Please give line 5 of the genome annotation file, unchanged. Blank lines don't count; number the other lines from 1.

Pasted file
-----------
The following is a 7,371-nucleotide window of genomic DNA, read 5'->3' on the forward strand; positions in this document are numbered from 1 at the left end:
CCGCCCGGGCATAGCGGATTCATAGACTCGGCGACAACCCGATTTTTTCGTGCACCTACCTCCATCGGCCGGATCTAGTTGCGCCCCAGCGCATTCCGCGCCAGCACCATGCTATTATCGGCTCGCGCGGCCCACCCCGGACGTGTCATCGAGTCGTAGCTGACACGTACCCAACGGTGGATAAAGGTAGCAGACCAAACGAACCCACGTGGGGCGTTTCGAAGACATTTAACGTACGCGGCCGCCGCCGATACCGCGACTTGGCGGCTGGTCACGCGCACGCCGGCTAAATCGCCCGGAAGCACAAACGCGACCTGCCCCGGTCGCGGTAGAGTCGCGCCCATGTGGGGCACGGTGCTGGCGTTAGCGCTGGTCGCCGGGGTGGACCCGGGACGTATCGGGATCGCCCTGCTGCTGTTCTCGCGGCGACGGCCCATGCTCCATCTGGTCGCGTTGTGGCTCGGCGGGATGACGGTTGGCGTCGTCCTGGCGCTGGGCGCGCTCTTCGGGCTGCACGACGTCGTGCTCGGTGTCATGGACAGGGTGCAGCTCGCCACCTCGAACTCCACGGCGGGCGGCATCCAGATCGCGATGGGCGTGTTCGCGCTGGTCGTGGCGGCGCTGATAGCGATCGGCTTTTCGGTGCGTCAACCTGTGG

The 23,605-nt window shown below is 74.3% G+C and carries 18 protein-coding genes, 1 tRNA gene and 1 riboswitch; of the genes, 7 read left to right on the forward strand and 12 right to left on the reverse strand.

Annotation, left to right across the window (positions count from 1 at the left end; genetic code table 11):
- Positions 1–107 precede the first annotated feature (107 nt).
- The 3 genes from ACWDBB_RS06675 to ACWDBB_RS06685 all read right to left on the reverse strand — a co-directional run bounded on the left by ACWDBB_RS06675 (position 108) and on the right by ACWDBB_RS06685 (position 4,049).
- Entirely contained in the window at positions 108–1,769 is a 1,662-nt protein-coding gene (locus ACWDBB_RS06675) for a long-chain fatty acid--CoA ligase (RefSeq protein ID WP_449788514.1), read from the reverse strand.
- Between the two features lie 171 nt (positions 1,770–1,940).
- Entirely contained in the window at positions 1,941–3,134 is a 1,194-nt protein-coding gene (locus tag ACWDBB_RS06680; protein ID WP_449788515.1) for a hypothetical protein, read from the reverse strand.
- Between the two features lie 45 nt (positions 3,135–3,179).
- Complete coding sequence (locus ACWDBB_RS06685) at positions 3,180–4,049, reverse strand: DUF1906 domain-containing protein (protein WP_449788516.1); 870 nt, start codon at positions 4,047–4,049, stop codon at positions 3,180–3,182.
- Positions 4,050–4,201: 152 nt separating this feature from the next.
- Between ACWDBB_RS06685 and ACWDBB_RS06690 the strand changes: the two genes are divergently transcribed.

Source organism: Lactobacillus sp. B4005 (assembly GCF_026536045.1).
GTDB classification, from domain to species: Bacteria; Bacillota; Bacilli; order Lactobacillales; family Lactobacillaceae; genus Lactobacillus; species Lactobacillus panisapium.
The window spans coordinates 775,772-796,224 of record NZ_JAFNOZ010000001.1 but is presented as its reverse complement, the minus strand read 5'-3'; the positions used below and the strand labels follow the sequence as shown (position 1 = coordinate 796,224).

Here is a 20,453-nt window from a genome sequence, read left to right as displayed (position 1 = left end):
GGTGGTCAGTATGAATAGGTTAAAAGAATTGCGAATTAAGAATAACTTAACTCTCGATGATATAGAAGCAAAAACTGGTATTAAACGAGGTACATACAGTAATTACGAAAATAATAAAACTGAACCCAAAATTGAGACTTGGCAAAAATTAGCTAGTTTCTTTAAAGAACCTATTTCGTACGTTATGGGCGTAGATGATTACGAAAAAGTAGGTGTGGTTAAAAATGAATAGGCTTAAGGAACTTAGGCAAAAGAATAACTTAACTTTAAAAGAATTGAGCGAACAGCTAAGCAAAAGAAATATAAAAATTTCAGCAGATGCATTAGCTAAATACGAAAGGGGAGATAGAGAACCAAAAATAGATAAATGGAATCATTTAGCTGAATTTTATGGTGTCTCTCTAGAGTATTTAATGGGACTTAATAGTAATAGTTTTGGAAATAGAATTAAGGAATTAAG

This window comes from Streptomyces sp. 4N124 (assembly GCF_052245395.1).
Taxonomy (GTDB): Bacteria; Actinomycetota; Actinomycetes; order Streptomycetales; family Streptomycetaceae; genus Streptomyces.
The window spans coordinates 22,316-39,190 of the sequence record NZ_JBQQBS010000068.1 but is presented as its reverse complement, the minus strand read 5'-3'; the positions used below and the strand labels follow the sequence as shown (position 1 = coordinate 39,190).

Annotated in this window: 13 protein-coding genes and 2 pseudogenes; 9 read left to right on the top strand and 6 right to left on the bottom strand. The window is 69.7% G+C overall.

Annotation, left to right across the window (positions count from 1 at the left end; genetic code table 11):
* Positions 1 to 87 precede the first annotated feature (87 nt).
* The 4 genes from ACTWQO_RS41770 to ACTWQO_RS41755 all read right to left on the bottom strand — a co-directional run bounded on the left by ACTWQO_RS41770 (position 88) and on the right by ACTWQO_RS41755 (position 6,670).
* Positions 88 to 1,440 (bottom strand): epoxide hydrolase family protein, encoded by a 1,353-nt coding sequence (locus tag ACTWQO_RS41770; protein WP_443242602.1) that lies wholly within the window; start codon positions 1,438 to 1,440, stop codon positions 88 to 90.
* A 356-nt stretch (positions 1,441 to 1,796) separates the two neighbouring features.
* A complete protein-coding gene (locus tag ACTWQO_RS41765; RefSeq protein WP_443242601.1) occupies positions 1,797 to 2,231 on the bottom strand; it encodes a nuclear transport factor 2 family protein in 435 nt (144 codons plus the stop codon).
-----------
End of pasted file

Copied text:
- Positions 1–107 precede the first annotated feature (107 nt).